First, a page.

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As Ramadan Begins, Bay Area Mosques Step Up Security Measures

SAN JOSE (KPIX) -- Bay Area mosques are stepping up security as they enter Ramadan, the holiest month in the Islamic religion.

"People are expressing fear about going to the mosque and mosque leaders are having to double-down on security plans," said Council on American-Islamic Relations Executive Director Zahra Billoo.

Last Tuesday, Sunnyvale police said Isaiah Peoples intentionally ran over a group of people he believed were Muslims. The incident is just one among of string of hate crimes in recent weeks.

Akbar Syed, the president of the Evergreen Islamic Center in San Jose, said he is taking extra security measures for the month of Ramadan.

On Sunday, the first day of the holy month, the mosque is expected to be packed with an estimated 500 people.

Syed said they recently installed surveillance cameras in- and outside the mosque, hired security guards and now lock their gates after each prayer to prevent people from entering the facility.

He said everyone who sets foot on the property is being monitored in real time with surveillance cameras.

During Ramadan, Syed saidk the center will be the "safest place to be," and he added there are other security measures in place that he didn't want to make public.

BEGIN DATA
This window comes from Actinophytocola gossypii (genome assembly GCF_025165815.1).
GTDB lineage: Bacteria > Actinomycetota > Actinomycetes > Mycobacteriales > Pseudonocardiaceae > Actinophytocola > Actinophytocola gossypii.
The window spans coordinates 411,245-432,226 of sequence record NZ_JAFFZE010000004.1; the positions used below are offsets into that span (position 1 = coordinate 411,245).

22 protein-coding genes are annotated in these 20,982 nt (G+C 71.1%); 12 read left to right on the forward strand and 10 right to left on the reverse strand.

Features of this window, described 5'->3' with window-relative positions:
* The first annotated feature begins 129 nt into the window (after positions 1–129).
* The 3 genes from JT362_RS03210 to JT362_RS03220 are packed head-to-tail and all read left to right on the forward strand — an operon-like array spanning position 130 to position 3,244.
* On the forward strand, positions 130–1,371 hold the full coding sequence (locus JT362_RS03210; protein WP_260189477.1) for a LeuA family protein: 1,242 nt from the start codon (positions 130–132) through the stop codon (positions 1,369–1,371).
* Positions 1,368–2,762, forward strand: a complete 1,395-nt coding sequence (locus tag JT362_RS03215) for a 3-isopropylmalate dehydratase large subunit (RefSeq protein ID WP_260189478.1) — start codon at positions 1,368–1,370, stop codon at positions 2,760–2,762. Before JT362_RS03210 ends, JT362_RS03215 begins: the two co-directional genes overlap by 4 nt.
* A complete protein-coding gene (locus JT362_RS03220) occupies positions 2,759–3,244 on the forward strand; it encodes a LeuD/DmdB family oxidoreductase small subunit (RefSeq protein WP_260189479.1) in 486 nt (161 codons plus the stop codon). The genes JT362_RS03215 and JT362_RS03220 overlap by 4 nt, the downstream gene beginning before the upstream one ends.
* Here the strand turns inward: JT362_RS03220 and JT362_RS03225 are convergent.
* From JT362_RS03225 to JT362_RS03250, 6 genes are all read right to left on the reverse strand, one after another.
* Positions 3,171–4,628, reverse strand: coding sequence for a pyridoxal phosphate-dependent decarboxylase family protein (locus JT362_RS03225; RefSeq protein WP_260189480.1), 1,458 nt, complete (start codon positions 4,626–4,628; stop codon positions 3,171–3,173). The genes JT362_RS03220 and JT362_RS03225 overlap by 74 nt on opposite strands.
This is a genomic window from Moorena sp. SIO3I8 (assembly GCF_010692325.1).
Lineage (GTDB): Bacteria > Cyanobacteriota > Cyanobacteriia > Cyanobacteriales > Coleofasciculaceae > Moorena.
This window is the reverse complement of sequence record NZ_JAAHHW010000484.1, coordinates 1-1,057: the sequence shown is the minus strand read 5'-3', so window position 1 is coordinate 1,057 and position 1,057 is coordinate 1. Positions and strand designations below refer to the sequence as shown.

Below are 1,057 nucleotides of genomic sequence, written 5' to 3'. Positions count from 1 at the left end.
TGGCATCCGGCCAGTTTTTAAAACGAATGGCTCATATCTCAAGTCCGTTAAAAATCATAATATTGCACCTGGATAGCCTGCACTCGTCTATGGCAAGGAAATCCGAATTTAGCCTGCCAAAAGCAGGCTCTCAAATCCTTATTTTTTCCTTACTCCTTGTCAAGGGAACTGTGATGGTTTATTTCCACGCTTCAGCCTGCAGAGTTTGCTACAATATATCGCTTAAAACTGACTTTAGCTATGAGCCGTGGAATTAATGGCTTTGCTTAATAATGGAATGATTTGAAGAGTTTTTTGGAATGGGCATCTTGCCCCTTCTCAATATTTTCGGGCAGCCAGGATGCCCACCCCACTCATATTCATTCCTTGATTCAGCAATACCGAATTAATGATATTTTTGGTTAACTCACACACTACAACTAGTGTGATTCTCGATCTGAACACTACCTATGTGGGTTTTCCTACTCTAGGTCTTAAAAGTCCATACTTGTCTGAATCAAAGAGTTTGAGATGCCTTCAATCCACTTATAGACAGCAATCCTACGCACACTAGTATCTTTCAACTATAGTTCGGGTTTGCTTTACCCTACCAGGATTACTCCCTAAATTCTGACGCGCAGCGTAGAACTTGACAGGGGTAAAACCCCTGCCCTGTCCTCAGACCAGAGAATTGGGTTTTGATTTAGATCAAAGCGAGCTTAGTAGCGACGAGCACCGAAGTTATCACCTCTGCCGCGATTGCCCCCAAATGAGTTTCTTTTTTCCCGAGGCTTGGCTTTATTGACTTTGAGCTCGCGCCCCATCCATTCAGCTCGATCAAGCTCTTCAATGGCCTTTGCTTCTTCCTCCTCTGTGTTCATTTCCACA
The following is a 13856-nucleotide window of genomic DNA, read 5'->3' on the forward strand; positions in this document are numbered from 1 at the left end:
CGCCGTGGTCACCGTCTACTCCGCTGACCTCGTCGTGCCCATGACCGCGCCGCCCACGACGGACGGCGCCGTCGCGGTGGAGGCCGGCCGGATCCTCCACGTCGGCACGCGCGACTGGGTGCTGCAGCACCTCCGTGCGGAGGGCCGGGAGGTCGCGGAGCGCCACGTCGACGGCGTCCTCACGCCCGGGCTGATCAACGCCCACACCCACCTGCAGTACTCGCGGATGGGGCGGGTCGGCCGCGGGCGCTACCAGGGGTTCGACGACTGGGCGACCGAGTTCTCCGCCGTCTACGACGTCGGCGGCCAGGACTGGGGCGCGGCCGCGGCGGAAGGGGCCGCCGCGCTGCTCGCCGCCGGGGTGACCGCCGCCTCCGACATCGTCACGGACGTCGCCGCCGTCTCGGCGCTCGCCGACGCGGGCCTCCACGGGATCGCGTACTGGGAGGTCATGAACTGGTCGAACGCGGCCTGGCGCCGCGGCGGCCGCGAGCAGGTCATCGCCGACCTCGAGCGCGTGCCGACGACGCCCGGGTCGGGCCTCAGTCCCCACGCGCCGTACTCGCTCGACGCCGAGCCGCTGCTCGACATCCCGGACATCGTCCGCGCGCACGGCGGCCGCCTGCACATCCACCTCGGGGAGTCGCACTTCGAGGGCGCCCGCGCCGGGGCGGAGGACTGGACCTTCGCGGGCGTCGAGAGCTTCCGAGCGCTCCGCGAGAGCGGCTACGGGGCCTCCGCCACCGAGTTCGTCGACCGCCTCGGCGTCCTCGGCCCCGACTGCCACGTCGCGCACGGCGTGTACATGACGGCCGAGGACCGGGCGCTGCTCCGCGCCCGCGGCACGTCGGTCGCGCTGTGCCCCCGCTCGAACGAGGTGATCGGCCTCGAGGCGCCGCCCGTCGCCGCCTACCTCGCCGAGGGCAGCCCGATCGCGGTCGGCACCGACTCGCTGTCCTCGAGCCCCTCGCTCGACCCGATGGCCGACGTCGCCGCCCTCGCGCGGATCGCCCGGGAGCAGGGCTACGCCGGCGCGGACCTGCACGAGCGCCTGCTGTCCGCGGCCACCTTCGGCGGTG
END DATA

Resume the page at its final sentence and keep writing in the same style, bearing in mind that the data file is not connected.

After a gunman opened fire at two New Zealand mosques several weeks ago, San Jose police held an active shooter seminar at the center.

"Mosques in this region and across the country have had really serious conversations and spent resources hiring private security, working with off duty, working with police departments to increase patrols, installing cameras," said Billoo. "No one should have to worry about whether or not going to church, synagogue, a mosque or any other place of worship will be their last time praying."

Syed emphasized that everyone is welcome at the mosque for Ramadan. In fact, you can say one of the ways Syed combats the misconceptions and fears about the Muslim religion is by opening Evergreen Islamic Center's doors to the community and educating people.

"It's meant to bring everybody together," he said. "In our faith, killing one human being is like killing the entire humanity."

A San Jose police spokesperson confirmed there will be patrol checks at mosques and other houses of worship this weekend, as well as stepped up patrols and specialized units for the Cinco de Mayo weekend. Patrol officers will be working 12-hour shifts on Saturday and Sunday.

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